SOBRO – keeping it real in South Austin The Barn and Sam’s Town Point

SOBRO (South Brodie) is sprouting some legit “old Austin” venues. For those who have seen the decades transform our fair town, I take pleasure in reporting  two of these  Austintatious spots. Evangeline’s deserves a shout out as well, but that’s a story for another day. I’ve been watching The Barn develop into an intriguing music and food trailer haven. Last Sunday they offered a Bluegrass Scramble and Garage Sale with some tantalizing new food trucks.

Soul of a Hick, serving fresh fried chicken and fish accompanied by flavorful side dishes, has been garnering rave reviews for a year. The latest additions, Parisian Crepes and Chico Jr.  BBQ are right at home among the rustic picnic tables. I was torn between the sweet and savory crepes, made with wholesome, fresh ingredients. I opted for the Pesty Chicken, which was scrumptious and satisfying.  Our chefs, Sigi and Roger tempted me with dessert, another time.

With several outdoor seating areas, a bar, barn and food trucks, it’s a South Austin must see and taste.

Sam’s Town Point is another recommended sound and taste experience. I’ve enjoyed the music and the classic dive bar ambiance and am looking forward to sampling the retro supper club menu, courtesy of Cucina Serafina. The food is not offered every day, so check their FB page. Sam’s bookings are diverse and parking is good. The trip down Riddle Road alone is a tribute to keeping it weird in South Austin. Here are two favorites from my recent visits. Snaps for the Charlie Christians who got Bruce and Tanya from Colorado dancing. I asked them how they found out about the band and they said they just asked people on the street where a good place to dance was and here they were.

Speedy Sparks and the Koolerators play weekly, featuring the venerable Speedy Sparks, Larry Lange, Steve Wheeless, Grady Pinkerton and guest artist Eve Monsees in this Bo Diddley tribute.

SOBRO, it’s Austintatious.

Sauntering the mountains of North Carolina on Halloween

I’ve heard many good things about Asheville, NC over the years and wanted to see for myself while I was visiting my daughter in Charlotte.  On the way, we stopped in picturesque Hendersonville for lunch.  I heard they dressed up for Halloween and that meant even the ubiquitous bears, sprinkled around the town square.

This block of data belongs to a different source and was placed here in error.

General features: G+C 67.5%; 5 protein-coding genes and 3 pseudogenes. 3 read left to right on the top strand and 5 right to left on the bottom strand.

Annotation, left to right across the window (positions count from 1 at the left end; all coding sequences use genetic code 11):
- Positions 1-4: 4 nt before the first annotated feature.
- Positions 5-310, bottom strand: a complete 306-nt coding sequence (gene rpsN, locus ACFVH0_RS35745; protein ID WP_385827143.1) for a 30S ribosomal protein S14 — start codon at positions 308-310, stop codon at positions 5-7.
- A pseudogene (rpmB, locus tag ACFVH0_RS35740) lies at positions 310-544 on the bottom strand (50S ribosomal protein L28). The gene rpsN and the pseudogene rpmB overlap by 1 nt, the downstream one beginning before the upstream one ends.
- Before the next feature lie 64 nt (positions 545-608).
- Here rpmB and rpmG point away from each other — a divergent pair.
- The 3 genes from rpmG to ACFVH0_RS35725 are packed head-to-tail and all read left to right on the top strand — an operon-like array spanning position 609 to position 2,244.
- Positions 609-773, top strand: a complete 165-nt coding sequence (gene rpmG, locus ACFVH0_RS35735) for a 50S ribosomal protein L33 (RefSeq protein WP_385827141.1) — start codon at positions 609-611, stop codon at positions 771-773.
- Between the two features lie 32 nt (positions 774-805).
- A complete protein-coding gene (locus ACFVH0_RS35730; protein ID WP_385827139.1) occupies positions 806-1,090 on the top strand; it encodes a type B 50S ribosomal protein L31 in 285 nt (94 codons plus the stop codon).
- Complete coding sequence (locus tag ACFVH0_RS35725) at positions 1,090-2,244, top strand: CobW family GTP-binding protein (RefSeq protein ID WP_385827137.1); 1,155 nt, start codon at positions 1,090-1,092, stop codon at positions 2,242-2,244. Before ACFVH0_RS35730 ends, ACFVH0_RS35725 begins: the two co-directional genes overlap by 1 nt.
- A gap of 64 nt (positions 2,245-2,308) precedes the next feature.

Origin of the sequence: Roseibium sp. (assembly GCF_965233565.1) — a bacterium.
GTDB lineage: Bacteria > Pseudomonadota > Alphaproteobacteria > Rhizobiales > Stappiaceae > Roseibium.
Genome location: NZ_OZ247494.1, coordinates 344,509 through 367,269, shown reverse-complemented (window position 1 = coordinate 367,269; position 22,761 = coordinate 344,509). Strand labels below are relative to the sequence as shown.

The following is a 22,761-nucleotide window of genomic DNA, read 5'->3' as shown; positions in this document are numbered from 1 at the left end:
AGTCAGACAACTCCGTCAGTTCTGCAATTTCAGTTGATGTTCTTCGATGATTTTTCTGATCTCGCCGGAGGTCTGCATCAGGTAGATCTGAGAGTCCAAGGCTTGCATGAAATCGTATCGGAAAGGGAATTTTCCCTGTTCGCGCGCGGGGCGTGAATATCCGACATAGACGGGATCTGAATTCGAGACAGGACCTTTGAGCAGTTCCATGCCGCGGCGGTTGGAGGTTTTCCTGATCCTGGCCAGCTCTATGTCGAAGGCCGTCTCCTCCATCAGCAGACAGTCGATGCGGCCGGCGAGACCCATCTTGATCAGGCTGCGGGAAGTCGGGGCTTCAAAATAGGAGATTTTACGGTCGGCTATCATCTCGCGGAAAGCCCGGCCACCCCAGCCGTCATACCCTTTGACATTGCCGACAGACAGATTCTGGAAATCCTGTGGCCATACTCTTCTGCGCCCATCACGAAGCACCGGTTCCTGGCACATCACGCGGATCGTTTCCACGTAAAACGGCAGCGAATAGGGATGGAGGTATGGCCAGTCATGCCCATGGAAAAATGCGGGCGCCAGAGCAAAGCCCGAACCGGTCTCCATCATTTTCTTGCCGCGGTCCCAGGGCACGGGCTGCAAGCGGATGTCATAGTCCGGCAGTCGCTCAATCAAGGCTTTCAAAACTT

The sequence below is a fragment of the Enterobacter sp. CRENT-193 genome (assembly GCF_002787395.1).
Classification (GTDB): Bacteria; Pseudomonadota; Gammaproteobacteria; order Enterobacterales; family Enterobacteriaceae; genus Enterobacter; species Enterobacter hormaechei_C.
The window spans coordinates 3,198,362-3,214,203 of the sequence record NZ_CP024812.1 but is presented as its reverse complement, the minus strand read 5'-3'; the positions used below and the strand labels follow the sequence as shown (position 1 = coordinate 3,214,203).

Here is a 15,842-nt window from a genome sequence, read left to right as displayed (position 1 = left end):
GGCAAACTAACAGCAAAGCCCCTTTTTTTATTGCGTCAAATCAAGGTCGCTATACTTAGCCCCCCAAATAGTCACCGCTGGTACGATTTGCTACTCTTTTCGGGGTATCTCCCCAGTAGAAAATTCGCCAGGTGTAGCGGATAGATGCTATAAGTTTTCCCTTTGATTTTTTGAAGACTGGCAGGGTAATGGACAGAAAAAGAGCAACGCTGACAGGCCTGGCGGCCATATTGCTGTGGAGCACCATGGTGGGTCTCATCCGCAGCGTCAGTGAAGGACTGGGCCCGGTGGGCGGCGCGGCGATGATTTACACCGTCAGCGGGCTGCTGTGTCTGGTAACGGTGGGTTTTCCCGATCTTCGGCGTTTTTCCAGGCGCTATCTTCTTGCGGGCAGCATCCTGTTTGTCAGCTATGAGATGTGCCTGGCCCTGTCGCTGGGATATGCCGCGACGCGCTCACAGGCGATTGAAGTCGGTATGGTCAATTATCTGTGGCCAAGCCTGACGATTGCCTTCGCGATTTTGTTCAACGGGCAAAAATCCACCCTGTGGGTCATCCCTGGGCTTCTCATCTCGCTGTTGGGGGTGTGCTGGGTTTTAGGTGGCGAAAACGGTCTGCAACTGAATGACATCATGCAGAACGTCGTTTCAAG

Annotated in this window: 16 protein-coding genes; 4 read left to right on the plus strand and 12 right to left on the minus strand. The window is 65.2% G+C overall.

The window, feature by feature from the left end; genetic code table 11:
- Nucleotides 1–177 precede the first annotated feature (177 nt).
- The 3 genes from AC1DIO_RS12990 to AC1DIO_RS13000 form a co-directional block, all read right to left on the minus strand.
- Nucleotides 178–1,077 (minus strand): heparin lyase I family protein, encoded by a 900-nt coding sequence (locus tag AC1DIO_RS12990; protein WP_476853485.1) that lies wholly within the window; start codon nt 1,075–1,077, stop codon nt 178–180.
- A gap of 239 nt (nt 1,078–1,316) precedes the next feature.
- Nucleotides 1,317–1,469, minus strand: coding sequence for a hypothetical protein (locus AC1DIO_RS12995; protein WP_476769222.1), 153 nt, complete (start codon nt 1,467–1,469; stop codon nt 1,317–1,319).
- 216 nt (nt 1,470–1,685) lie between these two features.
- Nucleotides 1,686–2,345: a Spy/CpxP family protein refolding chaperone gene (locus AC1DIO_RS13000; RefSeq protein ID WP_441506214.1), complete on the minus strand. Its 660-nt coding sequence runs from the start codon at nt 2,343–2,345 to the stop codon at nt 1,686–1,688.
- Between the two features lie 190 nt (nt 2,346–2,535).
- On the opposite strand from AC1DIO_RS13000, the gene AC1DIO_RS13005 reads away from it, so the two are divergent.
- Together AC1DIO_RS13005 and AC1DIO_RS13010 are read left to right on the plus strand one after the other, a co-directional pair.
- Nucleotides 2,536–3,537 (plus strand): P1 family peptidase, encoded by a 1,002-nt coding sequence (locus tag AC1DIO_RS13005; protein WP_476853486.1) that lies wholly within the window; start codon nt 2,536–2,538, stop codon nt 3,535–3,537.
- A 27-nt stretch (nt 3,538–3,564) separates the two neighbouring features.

Asheville was only 30 minutes down the road, the “Austin” of NC, and indeed, they were keeping it weird.  There was music in the streets, the buildings were tattooed with murals and sometimes you couldn’t tell the costumes from daily wear.  As the hippy man pictured below said, “This is a day I blend in.”  I’ll cover some of the art in a blog post to follow that includes an exhibit from The Bechtler Museum in Charlotte.

I loved the Malaprops bookstore (open late even on Halloween) but the highlight of the evening  was a scrumptious supper at Cúrate  -tapas and small plates served in a vibrant modern aesthetic. Katie Button, the owner and executive chef has been a James Beard finalist several years running and the proof is in the well executed and temptation filled menu.  We were seated ringside, enjoying the camaraderie and the hubbub while the delicacies kept coming.  People were friendly, there was music, good food and lots of breweries to keep everyone happy.  I include a video postcard as my own small taste of the town.

Toast World Sauntering Day with a Lotus Martini

Lotus Flower Martini – 6 Parts Absolut Vodka • 3 Parts Lychee Liqueur • 2 Parts Violet Liqueur • 1 Splash Blue Curacao • 1 Flower Flowers (Edible) • 4 Leaves Mint Leaf

June 19th is best known as Juneteenth, the day we commemorate the end of slavery. Galveston, Texas claims the honor of being the city of origin for this celebration, which happened to be two years after Lincoln signed the Emancipation Proclamation. I guess we like to saunter toward progress here in Tejas. When you think about it, sauntering celebrates the joy of living, freedom from the grind of our work a day lives.

From an article in Business Times by Hannah Osborne

To saunter, according to the Cambridge dictionary, is to “walk in a slow and relaxed way, often in no particular direction”.